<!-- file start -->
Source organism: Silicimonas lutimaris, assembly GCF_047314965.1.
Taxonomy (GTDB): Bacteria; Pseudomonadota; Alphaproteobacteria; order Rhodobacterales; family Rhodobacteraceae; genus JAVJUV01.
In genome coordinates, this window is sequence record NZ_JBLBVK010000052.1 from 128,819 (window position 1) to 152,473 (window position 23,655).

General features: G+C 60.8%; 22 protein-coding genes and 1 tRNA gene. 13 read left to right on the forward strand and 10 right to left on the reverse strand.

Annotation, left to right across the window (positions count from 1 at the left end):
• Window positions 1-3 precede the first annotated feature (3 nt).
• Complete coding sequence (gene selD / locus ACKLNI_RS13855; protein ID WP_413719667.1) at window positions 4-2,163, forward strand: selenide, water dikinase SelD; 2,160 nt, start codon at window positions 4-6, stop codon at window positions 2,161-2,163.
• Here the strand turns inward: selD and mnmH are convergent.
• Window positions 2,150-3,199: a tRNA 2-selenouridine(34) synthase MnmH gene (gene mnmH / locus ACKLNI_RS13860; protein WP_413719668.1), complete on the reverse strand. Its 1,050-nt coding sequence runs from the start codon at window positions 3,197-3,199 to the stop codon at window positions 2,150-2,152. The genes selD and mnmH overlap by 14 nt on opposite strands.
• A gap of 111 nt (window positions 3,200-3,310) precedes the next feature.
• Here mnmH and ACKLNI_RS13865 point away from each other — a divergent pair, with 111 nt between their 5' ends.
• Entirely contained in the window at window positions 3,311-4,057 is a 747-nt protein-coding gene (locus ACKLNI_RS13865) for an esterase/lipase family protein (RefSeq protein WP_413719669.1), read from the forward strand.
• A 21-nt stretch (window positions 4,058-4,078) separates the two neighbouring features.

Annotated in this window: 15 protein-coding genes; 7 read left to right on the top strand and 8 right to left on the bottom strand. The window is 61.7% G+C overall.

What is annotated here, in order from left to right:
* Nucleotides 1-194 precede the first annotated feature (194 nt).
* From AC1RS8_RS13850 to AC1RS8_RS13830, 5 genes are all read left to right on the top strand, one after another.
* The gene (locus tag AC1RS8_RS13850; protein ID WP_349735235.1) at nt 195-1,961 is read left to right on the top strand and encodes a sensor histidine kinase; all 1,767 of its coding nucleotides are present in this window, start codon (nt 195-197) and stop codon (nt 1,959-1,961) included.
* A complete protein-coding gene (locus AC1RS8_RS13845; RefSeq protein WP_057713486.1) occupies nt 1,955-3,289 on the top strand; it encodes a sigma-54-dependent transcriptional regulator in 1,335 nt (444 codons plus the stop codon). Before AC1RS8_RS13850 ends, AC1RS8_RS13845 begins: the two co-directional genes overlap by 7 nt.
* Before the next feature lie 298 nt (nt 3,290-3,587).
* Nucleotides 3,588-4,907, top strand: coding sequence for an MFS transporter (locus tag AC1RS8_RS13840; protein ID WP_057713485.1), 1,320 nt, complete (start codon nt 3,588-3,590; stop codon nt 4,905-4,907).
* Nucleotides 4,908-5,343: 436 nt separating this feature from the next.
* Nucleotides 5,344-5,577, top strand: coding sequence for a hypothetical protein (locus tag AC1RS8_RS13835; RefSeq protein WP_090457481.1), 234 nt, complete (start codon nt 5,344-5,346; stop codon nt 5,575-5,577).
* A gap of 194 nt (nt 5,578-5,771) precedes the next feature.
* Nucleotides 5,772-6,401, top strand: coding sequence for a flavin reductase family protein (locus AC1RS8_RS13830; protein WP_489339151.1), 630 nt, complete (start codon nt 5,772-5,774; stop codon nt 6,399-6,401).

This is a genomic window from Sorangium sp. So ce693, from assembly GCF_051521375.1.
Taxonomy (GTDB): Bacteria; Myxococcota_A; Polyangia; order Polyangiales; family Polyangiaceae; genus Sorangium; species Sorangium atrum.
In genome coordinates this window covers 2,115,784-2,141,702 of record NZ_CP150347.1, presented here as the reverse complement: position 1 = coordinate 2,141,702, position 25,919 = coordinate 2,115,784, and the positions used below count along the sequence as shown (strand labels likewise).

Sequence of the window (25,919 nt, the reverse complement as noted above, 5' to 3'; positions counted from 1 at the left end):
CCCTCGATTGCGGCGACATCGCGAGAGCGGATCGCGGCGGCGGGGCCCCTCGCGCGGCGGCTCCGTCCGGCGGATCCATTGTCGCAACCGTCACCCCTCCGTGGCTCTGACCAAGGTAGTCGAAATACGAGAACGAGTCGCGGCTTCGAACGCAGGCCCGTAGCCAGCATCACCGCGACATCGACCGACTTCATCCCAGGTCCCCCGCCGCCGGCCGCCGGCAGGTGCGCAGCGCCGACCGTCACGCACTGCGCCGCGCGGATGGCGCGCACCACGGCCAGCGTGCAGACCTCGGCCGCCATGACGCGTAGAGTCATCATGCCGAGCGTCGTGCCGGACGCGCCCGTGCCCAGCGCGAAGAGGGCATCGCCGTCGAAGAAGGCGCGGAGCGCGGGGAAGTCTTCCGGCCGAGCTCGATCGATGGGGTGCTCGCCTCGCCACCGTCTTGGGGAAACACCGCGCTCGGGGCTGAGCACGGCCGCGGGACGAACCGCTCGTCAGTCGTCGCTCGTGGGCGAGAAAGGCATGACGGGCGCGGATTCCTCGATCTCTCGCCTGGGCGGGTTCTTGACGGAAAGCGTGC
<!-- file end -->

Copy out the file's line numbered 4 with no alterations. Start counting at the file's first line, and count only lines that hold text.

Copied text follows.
General features: G+C 60.8%; 22 protein-coding genes and 1 tRNA gene. 13 read left to right on the forward strand and 10 right to left on the reverse strand.